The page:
Brian D. Pedrow

Part two of our “Back to School” webinar series will take a look at looming issues for employers as they face an uncertain economic forecast while still dealing with novel challenges created by the COVID-19 pandemic. Despite unemployment rates remaining steady, a changing economy has many employers anticipating the need to reduce their workforce and

As COVID lingers and the economy remains uncertain, employers face a host of issues. Recently, a group of Ballard Spahr attorneys hosted part one of a two part webinar series to revisit the basics, as well as novel issues, related to aligning your workforce to your business needs. Many businesses do not have enough workers

On October 11, 2022, the Department of Homeland Security (DHS), U.S. Immigration and Customs Enforcement (ICE), citing continued safety precautions related to COVID-19, extended through July 2023 the flexibility rule for the Form I-9 Employment Eligibility Verification, which has been in place since March 2020.

Employers are required to inspect employees I-9 identify and corresponding

On October, 11, 2022, the U.S. Department of Labor (DOL) released a proposed rule to update the test for determining whether a worker is an employee under the Fair Labor Standards Act (FLSA) or an independent contractor.  The proposal would significantly broaden the classification of workers as employees under the FLSA.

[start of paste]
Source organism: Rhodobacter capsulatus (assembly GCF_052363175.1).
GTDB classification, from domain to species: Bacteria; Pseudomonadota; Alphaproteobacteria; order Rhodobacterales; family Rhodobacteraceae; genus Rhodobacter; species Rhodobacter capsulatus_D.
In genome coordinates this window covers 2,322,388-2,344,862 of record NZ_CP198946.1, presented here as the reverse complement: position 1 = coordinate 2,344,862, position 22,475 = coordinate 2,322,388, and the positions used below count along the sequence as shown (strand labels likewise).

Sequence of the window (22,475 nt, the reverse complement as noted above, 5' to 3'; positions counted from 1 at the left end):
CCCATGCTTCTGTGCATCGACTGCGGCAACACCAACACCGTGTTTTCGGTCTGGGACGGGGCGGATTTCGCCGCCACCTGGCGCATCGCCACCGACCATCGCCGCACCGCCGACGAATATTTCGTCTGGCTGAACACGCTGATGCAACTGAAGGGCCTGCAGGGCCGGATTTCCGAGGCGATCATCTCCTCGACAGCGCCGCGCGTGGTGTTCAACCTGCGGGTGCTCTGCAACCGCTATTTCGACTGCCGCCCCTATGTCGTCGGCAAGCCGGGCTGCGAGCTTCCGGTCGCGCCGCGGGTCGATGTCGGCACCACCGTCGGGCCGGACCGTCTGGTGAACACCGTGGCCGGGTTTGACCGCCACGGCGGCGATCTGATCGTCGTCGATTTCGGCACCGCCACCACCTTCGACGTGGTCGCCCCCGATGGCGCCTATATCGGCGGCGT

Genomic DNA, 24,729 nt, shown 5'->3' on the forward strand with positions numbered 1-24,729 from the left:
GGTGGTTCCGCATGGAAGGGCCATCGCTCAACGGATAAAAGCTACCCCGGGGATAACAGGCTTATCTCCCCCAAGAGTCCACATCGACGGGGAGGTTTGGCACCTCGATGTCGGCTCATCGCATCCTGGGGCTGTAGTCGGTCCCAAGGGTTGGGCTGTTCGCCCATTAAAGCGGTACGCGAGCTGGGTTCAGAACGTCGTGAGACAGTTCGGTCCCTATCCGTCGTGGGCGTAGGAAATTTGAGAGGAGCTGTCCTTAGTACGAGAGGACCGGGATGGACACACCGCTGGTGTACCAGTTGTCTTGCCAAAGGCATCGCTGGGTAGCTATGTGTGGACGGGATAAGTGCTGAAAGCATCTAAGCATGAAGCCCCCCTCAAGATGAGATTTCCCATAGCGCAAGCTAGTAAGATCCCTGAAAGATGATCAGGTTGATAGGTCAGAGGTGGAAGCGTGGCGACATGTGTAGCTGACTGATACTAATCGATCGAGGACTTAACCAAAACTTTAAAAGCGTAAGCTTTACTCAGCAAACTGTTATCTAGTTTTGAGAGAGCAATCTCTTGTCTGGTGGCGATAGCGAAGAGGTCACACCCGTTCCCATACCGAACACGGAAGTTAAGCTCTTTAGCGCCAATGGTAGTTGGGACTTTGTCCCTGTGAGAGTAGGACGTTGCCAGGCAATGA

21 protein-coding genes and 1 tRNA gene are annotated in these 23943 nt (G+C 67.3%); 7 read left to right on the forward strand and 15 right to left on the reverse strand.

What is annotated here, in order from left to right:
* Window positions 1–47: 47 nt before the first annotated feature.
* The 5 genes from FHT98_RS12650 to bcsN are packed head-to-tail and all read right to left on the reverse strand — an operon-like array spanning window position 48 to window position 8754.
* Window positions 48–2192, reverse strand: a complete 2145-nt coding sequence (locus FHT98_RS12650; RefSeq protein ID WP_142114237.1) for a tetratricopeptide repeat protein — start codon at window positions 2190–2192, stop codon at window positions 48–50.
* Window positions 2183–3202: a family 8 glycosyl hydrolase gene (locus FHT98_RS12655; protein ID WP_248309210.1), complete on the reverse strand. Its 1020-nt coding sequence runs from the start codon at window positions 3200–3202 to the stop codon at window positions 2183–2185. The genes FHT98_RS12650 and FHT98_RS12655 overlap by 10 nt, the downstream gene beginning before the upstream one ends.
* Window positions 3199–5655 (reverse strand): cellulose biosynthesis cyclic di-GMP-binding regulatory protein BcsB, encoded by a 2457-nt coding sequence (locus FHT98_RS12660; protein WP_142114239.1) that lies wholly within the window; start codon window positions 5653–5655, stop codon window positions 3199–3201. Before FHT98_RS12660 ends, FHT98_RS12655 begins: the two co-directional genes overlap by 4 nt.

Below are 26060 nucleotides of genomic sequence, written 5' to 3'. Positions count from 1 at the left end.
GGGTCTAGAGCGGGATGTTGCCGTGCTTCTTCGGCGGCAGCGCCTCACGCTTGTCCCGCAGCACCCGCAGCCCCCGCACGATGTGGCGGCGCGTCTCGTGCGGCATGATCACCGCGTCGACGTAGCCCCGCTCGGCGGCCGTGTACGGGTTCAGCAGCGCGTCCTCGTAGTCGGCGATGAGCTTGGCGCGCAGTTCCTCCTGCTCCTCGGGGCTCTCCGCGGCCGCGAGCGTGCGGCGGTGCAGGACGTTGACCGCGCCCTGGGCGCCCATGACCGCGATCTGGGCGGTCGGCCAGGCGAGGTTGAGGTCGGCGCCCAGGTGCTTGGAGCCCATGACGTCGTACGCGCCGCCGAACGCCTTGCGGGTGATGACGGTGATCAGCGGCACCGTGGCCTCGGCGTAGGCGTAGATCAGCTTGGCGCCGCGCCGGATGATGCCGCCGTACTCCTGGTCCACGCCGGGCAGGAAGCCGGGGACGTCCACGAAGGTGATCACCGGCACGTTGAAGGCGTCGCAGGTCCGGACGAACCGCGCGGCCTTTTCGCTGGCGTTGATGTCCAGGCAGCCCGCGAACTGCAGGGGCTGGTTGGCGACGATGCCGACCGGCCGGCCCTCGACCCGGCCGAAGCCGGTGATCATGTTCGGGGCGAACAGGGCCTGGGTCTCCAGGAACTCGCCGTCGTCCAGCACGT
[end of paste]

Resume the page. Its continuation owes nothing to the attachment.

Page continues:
Traditionally, to determine whether

The Federal Trade Commission (FTC) and the National Labor Relations Board (NLRB) recently announced a Memorandum of Understanding (MOU) resolving to enhance the enforcement of federal laws and regulations administered by these agencies, and to promote interagency collaboration through information sharing, cross-agency training, and coordinated outreach.  The stated goal is to “better root out practices

On July 12, 2022, the EEOC again revised its technical assistance questions and answers related to the COVID-19 pandemic and the application of the Americans with Disabilities Act (ADA) and other federal equal employment opportunity laws. In addition, the EEOC updated its publication for employees, Federal Laws Protect You Against Employment Discrimination During the COVID-19

On June 9, 2022, the Philadelphia City Council passed an ordinance that would require covered employers to make available to eligible employees a commuter transit benefit program. The bill is currently awaiting the Mayor’s signature, which many expect will occur shortly.  To read more about this development, please see our Alert on this development.

On April 11, 2022, citing the rising numbers of COVID-19 cases, the Philadelphia Department of Public Health announced that it has moved into the “Mask Precautions” pandemic response level and will reinstate the City’s indoor mask mandate for most indoor spaces.  Masks will be required beginning Monday, April 18, after a one-week education period.  While

On April 7, 2022, in a move that could dramatically alter long-established employer tactics in union organizing campaigns, National Labor Relations Board (NLRB) General Counsel Jennifer Abruzzo issued a memorandum announcing that she will ask the Board to find what are commonly known as “captive audience” meetings to constitute an unfair labor practice (ULP) under

In June, 2021, Philadelphia’s previous public health emergency leave mandate expired. However, on March 9, 2022, Philadelphia Mayor Jim Kenney signed a new bill extending COVID-19 paid sick leave to certain eligible employees. That bill became effective immediately upon signature. These requirements will sunset on December 23, 2023.

Under this new ordinance, employers with more